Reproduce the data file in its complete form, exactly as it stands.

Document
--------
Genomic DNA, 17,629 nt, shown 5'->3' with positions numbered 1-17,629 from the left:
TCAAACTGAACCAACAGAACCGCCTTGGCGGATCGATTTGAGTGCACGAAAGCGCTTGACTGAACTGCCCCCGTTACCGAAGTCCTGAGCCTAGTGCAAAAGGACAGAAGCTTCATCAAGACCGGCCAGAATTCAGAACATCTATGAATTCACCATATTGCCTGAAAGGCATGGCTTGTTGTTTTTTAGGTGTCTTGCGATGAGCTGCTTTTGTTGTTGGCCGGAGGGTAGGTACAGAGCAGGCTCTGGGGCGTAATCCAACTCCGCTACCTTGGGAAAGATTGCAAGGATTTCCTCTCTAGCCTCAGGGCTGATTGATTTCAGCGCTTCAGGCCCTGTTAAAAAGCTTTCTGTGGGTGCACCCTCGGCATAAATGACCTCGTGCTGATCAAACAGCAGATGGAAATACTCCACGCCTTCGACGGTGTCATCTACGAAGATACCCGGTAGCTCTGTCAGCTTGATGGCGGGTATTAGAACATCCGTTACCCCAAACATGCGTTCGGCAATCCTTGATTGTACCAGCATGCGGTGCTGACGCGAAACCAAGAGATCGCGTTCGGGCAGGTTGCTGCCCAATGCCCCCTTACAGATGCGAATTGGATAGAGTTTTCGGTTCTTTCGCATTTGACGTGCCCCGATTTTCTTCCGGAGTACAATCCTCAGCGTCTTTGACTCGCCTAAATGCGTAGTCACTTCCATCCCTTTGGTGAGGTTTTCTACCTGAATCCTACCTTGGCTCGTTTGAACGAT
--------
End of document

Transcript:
Genomic DNA, 17,629 nt, shown 5'->3' with positions numbered 1-17,629 from the left:
TCAAACTGAACCAACAGAACCGCCTTGGCGGATCGATTTGAGTGCACGAAAGCGCTTGACTGAACTGCCCCCGTTACCGAAGTCCTGAGCCTAGTGCAAAAGGACAGAAGCTTCATCAAGACCGGCCAGAATTCAGAACATCTATGAATTCACCATATTGCCTGAAAGGCATGGCTTGTTGTTTTTTAGGTGTCTTGCGATGAGCTGCTTTTGTTGTTGGCCGGAGGGTAGGTACAGAGCAGGCTCTGGGGCGTAATCCAACTCCGCTACCTTGGGAAAGATTGCAAGGATTTCCTCTCTAGCCTCAGGGCTGATTGATTTCAGCGCTTCAGGCCCTGTTAAAAAGCTTTCTGTGGGTGCACCCTCGGCATAAATGACCTCGTGCTGATCAAACAGCAGATGGAAATACTCCACGCCTTCGACGGTGTCATCTACGAAGATACCCGGTAGCTCTGTCAGCTTGATGGCGGGTATTAGAACATCCGTTACCCCAAACATGCGTTCGGCAATCCTTGATTGTACCAGCATGCGGTGCTGACGCGAAACCAAGAGATCGCGTTCGGGCAGGTTGCTGCCCAATGCCCCCTTACAGATGCGAATTGGATAGAGTTTTCGGTTCTTTCGCATTTGACGTGCCCCGATTTTCTTCCGGAGTACAATCCTCAGCGTCTTTGACTCGCCTAAATGCGTAGTCACTTCCATCCCTTTGGTGAGGTTTTCTACCTGAATCCTACCTTGGCTCGTTTGAACGAT